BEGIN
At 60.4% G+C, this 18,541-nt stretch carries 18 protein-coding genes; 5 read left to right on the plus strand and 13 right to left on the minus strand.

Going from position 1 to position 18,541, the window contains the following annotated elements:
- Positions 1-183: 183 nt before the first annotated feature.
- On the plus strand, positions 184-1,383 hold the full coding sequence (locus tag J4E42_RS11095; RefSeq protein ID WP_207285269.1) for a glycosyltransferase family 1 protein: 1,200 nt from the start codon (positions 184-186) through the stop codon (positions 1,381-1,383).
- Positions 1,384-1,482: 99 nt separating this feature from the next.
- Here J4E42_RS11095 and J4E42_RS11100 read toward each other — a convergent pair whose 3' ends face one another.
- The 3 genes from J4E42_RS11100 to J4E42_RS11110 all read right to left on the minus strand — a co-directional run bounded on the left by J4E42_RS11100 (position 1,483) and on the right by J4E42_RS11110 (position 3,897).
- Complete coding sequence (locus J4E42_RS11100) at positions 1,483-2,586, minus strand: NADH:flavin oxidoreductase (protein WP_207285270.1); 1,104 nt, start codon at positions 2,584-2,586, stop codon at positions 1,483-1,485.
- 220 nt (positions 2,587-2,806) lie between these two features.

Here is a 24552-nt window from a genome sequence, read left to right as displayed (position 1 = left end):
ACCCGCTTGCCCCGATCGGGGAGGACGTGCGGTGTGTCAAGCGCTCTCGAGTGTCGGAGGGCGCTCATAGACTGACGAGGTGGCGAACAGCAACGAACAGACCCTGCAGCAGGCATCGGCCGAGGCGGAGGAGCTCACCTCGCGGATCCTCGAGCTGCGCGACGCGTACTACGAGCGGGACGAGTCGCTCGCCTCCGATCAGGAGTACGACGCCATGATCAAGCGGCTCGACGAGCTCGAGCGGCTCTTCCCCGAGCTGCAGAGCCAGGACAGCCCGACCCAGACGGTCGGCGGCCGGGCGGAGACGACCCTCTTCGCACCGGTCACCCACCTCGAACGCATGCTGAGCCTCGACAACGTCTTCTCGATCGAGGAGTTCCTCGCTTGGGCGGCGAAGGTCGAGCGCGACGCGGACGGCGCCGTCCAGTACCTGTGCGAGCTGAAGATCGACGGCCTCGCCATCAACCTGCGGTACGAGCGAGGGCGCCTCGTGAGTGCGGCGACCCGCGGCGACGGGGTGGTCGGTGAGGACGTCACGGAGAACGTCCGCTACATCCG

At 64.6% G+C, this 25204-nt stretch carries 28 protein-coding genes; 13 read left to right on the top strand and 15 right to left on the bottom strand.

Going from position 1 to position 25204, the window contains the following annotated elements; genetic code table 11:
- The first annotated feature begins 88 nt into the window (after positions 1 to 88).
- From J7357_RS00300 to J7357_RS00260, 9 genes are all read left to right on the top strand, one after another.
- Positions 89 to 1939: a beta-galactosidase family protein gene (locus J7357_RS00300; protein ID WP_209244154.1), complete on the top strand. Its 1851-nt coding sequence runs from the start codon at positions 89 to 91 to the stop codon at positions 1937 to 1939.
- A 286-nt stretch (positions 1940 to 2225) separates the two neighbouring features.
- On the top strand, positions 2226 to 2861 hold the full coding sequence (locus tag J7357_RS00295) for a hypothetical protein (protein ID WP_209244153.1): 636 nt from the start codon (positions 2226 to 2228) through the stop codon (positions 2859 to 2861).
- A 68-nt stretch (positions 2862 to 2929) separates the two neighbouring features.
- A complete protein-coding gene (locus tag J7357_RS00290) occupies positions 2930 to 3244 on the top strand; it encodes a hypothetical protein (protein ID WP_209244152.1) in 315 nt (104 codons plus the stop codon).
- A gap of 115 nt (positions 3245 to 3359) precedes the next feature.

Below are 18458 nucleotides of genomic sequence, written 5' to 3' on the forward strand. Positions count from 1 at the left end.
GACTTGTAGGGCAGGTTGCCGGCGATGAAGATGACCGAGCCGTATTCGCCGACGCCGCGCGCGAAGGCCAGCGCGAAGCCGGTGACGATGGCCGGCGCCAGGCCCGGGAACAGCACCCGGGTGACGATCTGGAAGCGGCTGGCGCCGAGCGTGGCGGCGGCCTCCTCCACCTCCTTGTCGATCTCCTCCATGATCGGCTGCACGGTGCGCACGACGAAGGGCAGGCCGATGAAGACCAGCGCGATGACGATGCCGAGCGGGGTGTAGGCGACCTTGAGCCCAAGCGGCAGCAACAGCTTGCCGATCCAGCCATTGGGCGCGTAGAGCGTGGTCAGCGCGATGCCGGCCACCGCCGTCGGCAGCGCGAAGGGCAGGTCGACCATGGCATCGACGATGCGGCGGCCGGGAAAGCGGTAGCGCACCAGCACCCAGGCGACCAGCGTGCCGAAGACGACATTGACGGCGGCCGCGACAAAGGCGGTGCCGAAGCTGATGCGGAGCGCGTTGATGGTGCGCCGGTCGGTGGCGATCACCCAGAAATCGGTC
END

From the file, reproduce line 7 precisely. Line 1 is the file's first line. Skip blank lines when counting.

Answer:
- The 3 genes from J4E42_RS11100 to J4E42_RS11110 all read right to left on the minus strand — a co-directional run bounded on the left by J4E42_RS11100 (position 1,483) and on the right by J4E42_RS11110 (position 3,897).